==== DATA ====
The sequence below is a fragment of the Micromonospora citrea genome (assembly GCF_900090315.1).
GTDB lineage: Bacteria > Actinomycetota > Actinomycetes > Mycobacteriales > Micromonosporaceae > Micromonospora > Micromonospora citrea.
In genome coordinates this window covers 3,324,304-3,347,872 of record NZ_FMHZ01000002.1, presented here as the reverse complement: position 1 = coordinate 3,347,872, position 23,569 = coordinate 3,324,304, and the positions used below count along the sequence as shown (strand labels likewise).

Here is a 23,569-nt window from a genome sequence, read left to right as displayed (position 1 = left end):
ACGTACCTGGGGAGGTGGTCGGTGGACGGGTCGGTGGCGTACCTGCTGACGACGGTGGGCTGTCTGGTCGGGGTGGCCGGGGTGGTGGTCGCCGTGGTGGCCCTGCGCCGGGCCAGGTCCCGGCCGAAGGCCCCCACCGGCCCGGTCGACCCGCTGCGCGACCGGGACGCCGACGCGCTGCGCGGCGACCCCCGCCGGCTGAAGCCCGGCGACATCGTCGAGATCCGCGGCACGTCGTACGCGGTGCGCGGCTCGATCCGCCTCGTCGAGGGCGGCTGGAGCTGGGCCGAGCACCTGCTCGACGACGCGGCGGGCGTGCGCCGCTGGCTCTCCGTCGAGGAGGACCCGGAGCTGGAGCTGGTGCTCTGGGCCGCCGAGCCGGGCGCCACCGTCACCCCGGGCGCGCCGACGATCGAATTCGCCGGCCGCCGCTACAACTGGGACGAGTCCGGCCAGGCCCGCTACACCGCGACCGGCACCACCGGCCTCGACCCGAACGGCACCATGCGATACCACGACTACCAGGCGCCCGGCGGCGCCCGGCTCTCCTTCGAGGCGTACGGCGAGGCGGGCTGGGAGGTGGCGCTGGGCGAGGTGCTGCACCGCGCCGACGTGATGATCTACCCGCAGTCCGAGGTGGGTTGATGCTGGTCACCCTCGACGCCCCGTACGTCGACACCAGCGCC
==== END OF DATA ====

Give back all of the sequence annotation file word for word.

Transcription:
The sequence below is a fragment of the Micromonospora citrea genome (assembly GCF_900090315.1).
GTDB lineage: Bacteria > Actinomycetota > Actinomycetes > Mycobacteriales > Micromonosporaceae > Micromonospora > Micromonospora citrea.
In genome coordinates this window covers 3,324,304-3,347,872 of record NZ_FMHZ01000002.1, presented here as the reverse complement: position 1 = coordinate 3,347,872, position 23,569 = coordinate 3,324,304, and the positions used below count along the sequence as shown (strand labels likewise).

Here is a 23,569-nt window from a genome sequence, read left to right as displayed (position 1 = left end):
ACGTACCTGGGGAGGTGGTCGGTGGACGGGTCGGTGGCGTACCTGCTGACGACGGTGGGCTGTCTGGTCGGGGTGGCCGGGGTGGTGGTCGCCGTGGTGGCCCTGCGCCGGGCCAGGTCCCGGCCGAAGGCCCCCACCGGCCCGGTCGACCCGCTGCGCGACCGGGACGCCGACGCGCTGCGCGGCGACCCCCGCCGGCTGAAGCCCGGCGACATCGTCGAGATCCGCGGCACGTCGTACGCGGTGCGCGGCTCGATCCGCCTCGTCGAGGGCGGCTGGAGCTGGGCCGAGCACCTGCTCGACGACGCGGCGGGCGTGCGCCGCTGGCTCTCCGTCGAGGAGGACCCGGAGCTGGAGCTGGTGCTCTGGGCCGCCGAGCCGGGCGCCACCGTCACCCCGGGCGCGCCGACGATCGAATTCGCCGGCCGCCGCTACAACTGGGACGAGTCCGGCCAGGCCCGCTACACCGCGACCGGCACCACCGGCCTCGACCCGAACGGCACCATGCGATACCACGACTACCAGGCGCCCGGCGGCGCCCGGCTCTCCTTCGAGGCGTACGGCGAGGCGGGCTGGGAGGTGGCGCTGGGCGAGGTGCTGCACCGCGCCGACGTGATGATCTACCCGCAGTCCGAGGTGGGTTGATGCTGGTCACCCTCGACGCCCCGTACGTCGACACCAGCGCC